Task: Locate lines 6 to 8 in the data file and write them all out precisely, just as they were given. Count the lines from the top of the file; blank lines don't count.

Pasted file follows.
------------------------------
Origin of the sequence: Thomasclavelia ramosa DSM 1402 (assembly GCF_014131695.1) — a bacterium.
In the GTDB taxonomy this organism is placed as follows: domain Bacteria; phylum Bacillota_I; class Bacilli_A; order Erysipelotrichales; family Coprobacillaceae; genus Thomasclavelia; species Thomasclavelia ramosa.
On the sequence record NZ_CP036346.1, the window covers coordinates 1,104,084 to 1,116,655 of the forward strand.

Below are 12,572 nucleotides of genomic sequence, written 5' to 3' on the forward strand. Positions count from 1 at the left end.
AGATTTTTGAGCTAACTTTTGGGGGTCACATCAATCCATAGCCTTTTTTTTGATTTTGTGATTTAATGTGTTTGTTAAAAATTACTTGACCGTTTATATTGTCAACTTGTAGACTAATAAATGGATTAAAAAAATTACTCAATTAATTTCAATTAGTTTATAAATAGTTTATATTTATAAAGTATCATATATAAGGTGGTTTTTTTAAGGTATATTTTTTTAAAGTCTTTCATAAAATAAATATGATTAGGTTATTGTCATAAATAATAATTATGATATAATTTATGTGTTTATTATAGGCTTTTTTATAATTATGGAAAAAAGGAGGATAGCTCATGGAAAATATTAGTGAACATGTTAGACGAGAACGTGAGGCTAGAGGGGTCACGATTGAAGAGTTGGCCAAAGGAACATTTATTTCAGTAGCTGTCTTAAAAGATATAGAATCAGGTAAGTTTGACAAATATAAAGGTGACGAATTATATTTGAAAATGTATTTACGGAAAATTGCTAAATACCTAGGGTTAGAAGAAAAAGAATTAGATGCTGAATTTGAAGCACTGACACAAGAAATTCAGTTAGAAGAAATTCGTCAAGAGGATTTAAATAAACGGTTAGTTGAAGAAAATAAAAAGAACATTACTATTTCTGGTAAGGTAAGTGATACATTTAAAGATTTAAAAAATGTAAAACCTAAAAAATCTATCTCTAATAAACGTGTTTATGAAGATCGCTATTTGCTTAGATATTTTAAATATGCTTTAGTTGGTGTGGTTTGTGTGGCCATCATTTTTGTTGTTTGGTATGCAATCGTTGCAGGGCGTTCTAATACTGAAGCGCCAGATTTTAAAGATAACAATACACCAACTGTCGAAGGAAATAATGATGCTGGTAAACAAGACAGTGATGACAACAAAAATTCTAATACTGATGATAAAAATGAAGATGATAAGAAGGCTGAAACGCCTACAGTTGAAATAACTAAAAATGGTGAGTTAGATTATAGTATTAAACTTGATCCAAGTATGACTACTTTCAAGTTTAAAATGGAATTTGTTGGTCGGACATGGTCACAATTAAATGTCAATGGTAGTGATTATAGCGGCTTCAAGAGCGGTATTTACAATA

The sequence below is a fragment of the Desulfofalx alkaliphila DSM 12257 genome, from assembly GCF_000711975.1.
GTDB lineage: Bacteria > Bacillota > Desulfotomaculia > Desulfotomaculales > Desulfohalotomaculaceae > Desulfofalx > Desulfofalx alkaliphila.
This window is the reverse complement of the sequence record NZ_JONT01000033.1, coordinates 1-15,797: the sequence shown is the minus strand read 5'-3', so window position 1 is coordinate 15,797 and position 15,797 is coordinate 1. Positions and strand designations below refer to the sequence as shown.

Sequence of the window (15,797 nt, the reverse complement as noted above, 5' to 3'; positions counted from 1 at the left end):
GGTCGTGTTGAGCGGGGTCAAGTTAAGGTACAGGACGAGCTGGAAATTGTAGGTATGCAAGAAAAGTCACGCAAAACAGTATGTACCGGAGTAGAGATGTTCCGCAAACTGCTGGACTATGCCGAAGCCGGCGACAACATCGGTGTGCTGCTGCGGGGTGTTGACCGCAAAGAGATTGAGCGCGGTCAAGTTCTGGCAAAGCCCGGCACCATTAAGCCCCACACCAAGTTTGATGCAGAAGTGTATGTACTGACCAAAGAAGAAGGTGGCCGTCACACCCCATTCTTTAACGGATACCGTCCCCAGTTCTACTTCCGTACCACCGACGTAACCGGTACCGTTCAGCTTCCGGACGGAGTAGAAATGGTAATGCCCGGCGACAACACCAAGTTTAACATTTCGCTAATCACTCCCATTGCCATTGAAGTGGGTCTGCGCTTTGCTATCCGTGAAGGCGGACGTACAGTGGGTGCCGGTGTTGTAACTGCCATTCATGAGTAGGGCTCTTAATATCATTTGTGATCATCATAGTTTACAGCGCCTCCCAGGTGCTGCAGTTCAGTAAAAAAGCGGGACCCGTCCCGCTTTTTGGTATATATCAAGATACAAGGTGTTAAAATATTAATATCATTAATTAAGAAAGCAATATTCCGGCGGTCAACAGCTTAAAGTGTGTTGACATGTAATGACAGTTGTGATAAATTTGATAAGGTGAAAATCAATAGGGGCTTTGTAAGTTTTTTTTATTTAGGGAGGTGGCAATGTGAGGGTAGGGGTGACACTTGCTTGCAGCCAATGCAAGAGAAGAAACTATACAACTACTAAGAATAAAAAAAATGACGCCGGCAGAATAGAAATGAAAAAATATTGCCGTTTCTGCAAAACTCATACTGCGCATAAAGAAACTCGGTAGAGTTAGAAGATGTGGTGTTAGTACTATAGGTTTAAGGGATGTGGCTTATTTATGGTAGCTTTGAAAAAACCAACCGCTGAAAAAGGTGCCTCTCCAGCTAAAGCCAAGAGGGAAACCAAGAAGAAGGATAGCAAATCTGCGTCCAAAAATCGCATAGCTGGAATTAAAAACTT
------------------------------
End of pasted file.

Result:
The sequence below is a fragment of the Desulfofalx alkaliphila DSM 12257 genome, from assembly GCF_000711975.1.
GTDB lineage: Bacteria > Bacillota > Desulfotomaculia > Desulfotomaculales > Desulfohalotomaculaceae > Desulfofalx > Desulfofalx alkaliphila.
This window is the reverse complement of the sequence record NZ_JONT01000033.1, coordinates 1-15,797: the sequence shown is the minus strand read 5'-3', so window position 1 is coordinate 15,797 and position 15,797 is coordinate 1. Positions and strand designations below refer to the sequence as shown.